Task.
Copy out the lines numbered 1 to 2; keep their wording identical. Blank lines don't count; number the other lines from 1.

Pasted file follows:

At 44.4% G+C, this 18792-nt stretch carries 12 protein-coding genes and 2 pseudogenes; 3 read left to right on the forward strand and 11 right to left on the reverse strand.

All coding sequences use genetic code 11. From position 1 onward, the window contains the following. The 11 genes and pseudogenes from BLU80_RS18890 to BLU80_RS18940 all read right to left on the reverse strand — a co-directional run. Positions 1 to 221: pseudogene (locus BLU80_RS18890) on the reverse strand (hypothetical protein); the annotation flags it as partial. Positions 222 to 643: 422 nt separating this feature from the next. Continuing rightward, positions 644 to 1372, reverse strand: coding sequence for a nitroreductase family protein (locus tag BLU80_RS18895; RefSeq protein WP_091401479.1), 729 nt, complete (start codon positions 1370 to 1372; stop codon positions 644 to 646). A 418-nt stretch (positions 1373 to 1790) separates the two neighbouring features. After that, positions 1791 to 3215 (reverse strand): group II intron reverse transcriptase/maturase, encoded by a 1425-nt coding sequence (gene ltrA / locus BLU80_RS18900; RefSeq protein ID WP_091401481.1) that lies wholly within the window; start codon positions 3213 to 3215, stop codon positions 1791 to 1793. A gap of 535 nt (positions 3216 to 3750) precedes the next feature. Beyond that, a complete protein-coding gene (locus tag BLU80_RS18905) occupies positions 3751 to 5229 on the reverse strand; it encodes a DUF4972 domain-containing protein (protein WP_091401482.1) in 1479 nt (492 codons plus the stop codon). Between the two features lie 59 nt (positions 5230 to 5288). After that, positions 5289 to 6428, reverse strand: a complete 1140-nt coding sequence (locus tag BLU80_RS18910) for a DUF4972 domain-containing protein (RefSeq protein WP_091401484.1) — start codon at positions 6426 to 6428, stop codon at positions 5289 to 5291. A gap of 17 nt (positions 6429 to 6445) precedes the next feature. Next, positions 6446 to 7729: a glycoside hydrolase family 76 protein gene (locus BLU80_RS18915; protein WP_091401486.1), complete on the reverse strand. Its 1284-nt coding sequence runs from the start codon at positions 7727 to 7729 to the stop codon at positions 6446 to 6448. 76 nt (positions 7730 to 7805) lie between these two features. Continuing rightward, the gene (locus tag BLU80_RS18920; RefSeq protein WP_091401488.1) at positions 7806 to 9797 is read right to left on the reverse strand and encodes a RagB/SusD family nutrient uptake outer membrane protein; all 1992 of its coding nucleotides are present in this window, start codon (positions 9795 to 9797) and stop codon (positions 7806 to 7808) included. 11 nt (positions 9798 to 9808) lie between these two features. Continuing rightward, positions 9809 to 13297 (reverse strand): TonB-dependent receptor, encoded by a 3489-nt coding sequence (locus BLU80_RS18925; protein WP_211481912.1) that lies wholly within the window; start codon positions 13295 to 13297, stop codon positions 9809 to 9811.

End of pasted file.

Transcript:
At 44.4% G+C, this 18792-nt stretch carries 12 protein-coding genes and 2 pseudogenes; 3 read left to right on the forward strand and 11 right to left on the reverse strand.

All coding sequences use genetic code 11. From position 1 onward, the window contains the following. The 11 genes and pseudogenes from BLU80_RS18890 to BLU80_RS18940 all read right to left on the reverse strand — a co-directional run. Positions 1 to 221: pseudogene (locus BLU80_RS18890) on the reverse strand (hypothetical protein); the annotation flags it as partial. Positions 222 to 643: 422 nt separating this feature from the next. Continuing rightward, positions 644 to 1372, reverse strand: coding sequence for a nitroreductase family protein (locus tag BLU80_RS18895; RefSeq protein WP_091401479.1), 729 nt, complete (start codon positions 1370 to 1372; stop codon positions 644 to 646). A 418-nt stretch (positions 1373 to 1790) separates the two neighbouring features. After that, positions 1791 to 3215 (reverse strand): group II intron reverse transcriptase/maturase, encoded by a 1425-nt coding sequence (gene ltrA / locus BLU80_RS18900; RefSeq protein ID WP_091401481.1) that lies wholly within the window; start codon positions 3213 to 3215, stop codon positions 1791 to 1793. A gap of 535 nt (positions 3216 to 3750) precedes the next feature. Beyond that, a complete protein-coding gene (locus tag BLU80_RS18905) occupies positions 3751 to 5229 on the reverse strand; it encodes a DUF4972 domain-containing protein (protein WP_091401482.1) in 1479 nt (492 codons plus the stop codon). Between the two features lie 59 nt (positions 5230 to 5288). After that, positions 5289 to 6428, reverse strand: a complete 1140-nt coding sequence (locus tag BLU80_RS18910) for a DUF4972 domain-containing protein (RefSeq protein WP_091401484.1) — start codon at positions 6426 to 6428, stop codon at positions 5289 to 5291. A gap of 17 nt (positions 6429 to 6445) precedes the next feature. Next, positions 6446 to 7729: a glycoside hydrolase family 76 protein gene (locus BLU80_RS18915; protein WP_091401486.1), complete on the reverse strand. Its 1284-nt coding sequence runs from the start codon at positions 7727 to 7729 to the stop codon at positions 6446 to 6448. 76 nt (positions 7730 to 7805) lie between these two features. Continuing rightward, the gene (locus tag BLU80_RS18920; RefSeq protein WP_091401488.1) at positions 7806 to 9797 is read right to left on the reverse strand and encodes a RagB/SusD family nutrient uptake outer membrane protein; all 1992 of its coding nucleotides are present in this window, start codon (positions 9795 to 9797) and stop codon (positions 7806 to 7808) included. 11 nt (positions 9798 to 9808) lie between these two features. Continuing rightward, positions 9809 to 13297 (reverse strand): TonB-dependent receptor, encoded by a 3489-nt coding sequence (locus BLU80_RS18925; protein WP_211481912.1) that lies wholly within the window; start codon positions 13295 to 13297, stop codon positions 9809 to 9811.